CEO Fraud

The number of cyberattacks is rising alarmingly and the volumes of damages are steadily increasing. In Switzerland, approximately 60% of companies had to respond to cyberattacks in 2022. Cyber fraud, including CEO Fraud, is one of the most common crimes and a significant threat, especially for SMEs. Even individuals have fallen victim to CEO Fraud in the past, resulting in substantial damages. The National Center for Cybersecurity (NCSC) provides recommendations on its website to reduce the risk of successful CEO Fraud.

In CEO Fraud, perpetrators, using a previously hacked email address of a company or an individual, contact a financial institution or financial service provider, stating that an (urgent) payment should be initiated to an account controlled by the fraudster. The perpetrators impersonate the CEO of the account-holding company or the individual to whom the account is legally assigned. Often, absolute discretion and speed in execution are emphasized, warning of various consequences if not followed. Once the payment is received in the fraudster’s account, the fraudster gains access to the money, achieving their goal. After the occurrence of damage, the search for the perpetrator relies on seeking state assistance. However, the clearance rate is exceedingly low. What remains are victims with unanswered questions regarding financial compensation from the contracted financial service provider and financial service providers questioning their own liability risks. Lastly, executive bodies of involved companies must consider personal liability. With the increasing prevalence of AI applications, the number of CEO Fraud cases is expected to rise significantly, making these crimes more challenging to detect.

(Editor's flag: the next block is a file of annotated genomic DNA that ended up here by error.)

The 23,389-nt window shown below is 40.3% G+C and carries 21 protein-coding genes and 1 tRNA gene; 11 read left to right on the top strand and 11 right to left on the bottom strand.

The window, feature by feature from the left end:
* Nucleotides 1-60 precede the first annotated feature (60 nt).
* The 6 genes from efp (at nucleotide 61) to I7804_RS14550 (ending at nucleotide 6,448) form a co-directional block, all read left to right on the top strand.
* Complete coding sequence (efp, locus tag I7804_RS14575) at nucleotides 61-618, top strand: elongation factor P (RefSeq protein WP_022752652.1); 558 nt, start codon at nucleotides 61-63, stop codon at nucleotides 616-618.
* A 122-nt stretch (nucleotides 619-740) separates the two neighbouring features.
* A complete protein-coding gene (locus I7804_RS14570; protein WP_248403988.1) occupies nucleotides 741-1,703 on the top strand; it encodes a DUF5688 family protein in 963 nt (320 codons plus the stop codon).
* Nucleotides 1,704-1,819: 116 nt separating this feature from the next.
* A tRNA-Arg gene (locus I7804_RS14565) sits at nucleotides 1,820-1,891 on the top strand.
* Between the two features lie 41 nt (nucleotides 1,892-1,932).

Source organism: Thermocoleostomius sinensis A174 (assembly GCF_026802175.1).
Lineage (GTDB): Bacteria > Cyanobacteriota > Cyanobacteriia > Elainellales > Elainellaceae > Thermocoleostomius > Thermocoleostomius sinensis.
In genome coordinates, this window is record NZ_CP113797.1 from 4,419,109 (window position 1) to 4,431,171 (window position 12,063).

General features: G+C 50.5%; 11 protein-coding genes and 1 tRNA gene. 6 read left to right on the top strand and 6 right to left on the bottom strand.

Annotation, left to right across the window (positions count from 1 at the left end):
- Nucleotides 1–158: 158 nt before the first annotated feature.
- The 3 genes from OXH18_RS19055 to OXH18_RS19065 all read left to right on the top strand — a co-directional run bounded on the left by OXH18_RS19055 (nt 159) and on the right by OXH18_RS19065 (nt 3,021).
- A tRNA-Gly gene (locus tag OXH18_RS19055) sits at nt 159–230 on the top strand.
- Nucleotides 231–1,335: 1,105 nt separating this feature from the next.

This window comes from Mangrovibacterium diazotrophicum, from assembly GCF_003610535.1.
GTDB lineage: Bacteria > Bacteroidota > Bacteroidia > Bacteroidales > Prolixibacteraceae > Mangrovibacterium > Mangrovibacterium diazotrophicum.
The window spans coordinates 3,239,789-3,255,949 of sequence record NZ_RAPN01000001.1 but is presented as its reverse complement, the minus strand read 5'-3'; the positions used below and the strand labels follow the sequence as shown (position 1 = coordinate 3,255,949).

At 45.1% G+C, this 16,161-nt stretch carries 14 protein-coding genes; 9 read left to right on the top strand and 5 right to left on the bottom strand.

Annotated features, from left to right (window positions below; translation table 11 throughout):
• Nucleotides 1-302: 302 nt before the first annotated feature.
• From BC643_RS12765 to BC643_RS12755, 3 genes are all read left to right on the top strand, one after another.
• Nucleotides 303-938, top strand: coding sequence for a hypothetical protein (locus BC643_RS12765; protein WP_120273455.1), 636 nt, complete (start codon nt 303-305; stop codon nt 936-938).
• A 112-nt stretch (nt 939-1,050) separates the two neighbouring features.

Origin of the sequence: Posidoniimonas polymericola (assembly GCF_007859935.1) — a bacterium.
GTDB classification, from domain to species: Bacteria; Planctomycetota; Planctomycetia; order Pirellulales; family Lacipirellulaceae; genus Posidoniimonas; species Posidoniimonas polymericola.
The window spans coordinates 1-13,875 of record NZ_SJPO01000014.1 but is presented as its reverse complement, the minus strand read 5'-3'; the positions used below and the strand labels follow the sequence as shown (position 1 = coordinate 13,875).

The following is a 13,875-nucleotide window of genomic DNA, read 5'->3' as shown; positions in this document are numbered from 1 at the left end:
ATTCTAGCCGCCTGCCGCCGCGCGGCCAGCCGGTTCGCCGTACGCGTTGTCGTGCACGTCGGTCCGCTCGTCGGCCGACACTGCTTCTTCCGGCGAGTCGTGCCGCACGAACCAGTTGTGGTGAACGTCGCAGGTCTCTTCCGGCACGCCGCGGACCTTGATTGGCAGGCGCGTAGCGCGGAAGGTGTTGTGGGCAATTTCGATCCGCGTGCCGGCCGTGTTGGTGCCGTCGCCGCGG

Case Scenario

To illustrate a typical CEO Fraud case, one can refer to a scenario legally assessed by the Federal Court: In 2014, a private customer opened an account with a financial service provider and deposited approximately one-third of their total wealth in cash. The parties entered into an execution-only relationship (no advisory or management mandate). Communication, such as payment approval, was to be done via email without written confirmation. By acknowledging a risk transfer clause, the customer declared that they relieved the financial service provider of any damages resulting from lack of legitimacy or from orders transmitted via email, provided the financial service provider was not grossly negligent. In 2015, hackers took over the customer’s email address and sent emails to the financial service provider, authorizing two payments totaling EUR 34,000 and GBP 357,000 to their advantage from the customer’s account. In the legal dispute, the Federal Court had to decide fundamentally who is liable for (mutually) non-negligent cyber risks in the scenario where “execution only” and a risk transfer clause were agreed upon.

Decision of the Federal Court

In the presented scenario, the Federal Court determined that liability for transaction execution without the actual legitimacy of the account holder occurs through a three-stage examination. The following questions are posed:

  1. Did a customer order occur without legitimacy?
  2. Was the financial service provider released from the liability risk through a risk transfer clause?
  3. If no risk transfer clause was agreed upon – is there contributory negligence and the customer’s duty to mitigate damages?